What’s Next For the Electoral College?

As the recent election has continued shifts in voting among certain states, the future of the Electoral College is questionable.

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Clay Banks / Unsplash

Here is a map of the 2020 Election results.

In 2016, two million more people voted for Hillary Clinton than Donald Trump. Yet Trump still took the presidency, winning the Electoral College with 306 electoral votes. Having given such a massively disproportionate outcome to the voice of the people, the debate over whether or not to keep the system has gained traction over the last four years.

Many states in the Sun Belt region have begun to turn blue over the last few election cycles, with Georgia and Arizona flipping to the Democratic candidate for the first time in over two decades. At the current rate, Democrats could mathematically win the Electoral College indefinitely in the following election cycles. This scenario begs the question: If the Electoral College begins to swing towards Democrats, who will want to keep it?

It is a simple fact that, policy-wise, the Republican Party and Trump’s views are not very popular with the country as a whole. Considering the COVID-19 pandemic, seventy-seven percent of respondents to a Fox News poll favor the requirement of wearing masks around others in public spaces. Seventy percent favor a public healthcare option. Seventy percent want the government to spend more on renewable energy as concerns about the effects of climate change skyrocket. Seventy percent also support Roe V. Wade. 

So if a strong majority of Americans’ views align with those of the Democratic Party, how do Republicans keep winning elections? Well first, millions of Americans simply do not vote. Those in this group tend to be younger and less white. 

Second, elections favor Republicans. Voter suppression and gerrymandering are contributing factors, but on the presidential level, the Electoral College has far too much influence in deciding the winner. Since 1828, the winner of the presidency has received 1.36 times as many votes in the Electoral College than in the popular vote on average.

Simply going by the popular vote, Republicans have won just one of the last eight presidential elections. However, through the Electoral College, they have taken the presidency almost half the time.

Under these circumstances, the Electoral College only remains to serve the needs of rural, white Americans. In a true democracy, the winner of the popular vote is the winner of the election. Though if the system allows Republicans to maintain control, those Republicans are incentivized to keep it in place. However, if it fails to fulfill that purpose, the Electoral College could be gone somewhere in the near future.

Democrats would already agree to get rid of the system since doing so would only help them in the election process. Getting Republicans on board, however, can only be done if the Electoral College begins to repeatedly favor Democrats – something that this election has shown may be possible in the near future.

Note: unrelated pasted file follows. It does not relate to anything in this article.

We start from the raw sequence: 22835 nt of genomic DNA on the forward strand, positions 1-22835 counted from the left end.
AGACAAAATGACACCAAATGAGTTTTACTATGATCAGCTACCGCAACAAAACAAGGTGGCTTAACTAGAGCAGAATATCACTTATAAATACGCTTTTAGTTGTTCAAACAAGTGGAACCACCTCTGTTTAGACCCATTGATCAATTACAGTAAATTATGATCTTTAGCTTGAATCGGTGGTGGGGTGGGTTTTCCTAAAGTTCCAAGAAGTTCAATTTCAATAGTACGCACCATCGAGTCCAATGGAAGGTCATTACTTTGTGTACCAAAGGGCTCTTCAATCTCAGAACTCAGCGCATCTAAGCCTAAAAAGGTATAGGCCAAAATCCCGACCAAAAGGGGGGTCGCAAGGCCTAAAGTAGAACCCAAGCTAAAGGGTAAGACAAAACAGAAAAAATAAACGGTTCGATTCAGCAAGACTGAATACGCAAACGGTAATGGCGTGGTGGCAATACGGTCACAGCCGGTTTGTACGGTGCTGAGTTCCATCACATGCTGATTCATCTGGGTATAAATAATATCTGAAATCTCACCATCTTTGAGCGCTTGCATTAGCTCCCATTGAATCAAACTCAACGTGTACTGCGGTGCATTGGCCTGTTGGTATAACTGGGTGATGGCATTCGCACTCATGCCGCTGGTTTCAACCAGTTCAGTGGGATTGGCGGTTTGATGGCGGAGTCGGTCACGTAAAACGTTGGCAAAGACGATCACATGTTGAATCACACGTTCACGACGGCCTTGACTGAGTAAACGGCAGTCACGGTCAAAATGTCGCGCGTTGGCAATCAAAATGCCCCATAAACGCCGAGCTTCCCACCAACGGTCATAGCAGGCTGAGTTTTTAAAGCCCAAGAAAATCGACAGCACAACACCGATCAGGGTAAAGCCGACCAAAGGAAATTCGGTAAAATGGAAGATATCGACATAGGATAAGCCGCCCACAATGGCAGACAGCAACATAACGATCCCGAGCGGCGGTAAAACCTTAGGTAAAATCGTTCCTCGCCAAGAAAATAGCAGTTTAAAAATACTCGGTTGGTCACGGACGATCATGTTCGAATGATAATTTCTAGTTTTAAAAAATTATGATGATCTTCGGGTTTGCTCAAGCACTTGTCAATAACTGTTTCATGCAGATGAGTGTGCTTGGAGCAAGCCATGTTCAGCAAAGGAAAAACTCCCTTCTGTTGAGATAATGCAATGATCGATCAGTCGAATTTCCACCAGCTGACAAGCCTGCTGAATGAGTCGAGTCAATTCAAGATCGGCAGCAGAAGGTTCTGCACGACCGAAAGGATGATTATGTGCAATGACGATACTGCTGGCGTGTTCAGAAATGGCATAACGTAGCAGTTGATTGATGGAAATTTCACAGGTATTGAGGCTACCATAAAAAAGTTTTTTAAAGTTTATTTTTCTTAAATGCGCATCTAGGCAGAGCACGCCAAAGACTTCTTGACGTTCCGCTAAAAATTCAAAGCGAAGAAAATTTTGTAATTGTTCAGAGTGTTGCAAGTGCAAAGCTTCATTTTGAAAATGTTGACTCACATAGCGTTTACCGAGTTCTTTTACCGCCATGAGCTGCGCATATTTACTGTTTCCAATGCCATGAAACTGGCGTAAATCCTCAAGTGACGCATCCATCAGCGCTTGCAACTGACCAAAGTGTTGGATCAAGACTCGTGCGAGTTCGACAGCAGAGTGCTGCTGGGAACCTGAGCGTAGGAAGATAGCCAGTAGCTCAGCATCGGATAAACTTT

Notably, Georgia and Arizona have flipped their votes to the Democrats this election for the first time in decades. If these states continue on their current path, it could be troubling for Republicans.

In other states, Democrats expanded their leads with Biden taking Minnesota and New Hampshire by 7 percentage points (+5 and +7 from 2016), Virginia by 10 points (also +5), Maine by 9 points (+6), and Colorado by 14 points, a monumental 9 point shift from 2016.

However, we cannot just look at the perspective of this election or the past couple elections. Looking at the projected demographic changes over the next couple of decades reveals something interesting. As of 2016, non-Hispanic Whites made up 61.3% of the United States’ population. By 2030, that number will fall to 55.8%, and by 2060 it will likely be just 44.3%, making America a majority-minority country. These trends are seen best in Sun Belt states, such as Texas where the non-Hispanic White population is just 41.2%. This translates to the recent voting trends that we have seen in the state. The gap in Texas has narrowed to less than six points on the presidential level this year, even as Democrats lost some of the Hispanic vote. Assuming we live in a functioning democracy, the Republican Party cannot continue in its current form, where it only caters to older, white Americans. 

If they do not give in to change, then over the next few decades, Republicans in the Senate will be faced with the truth that the Electoral college no longer will help them evade democracy. Once that happens, just maybe, this nation could leave this wretched, undemocratic system behind.

If they do not give in to change, then over the next few decades, Republicans in the Senate will be faced with the truth that the Electoral college no longer will help them evade democracy. Once that happens, just maybe, this nation could leave this wretched, undemocratic system behind.

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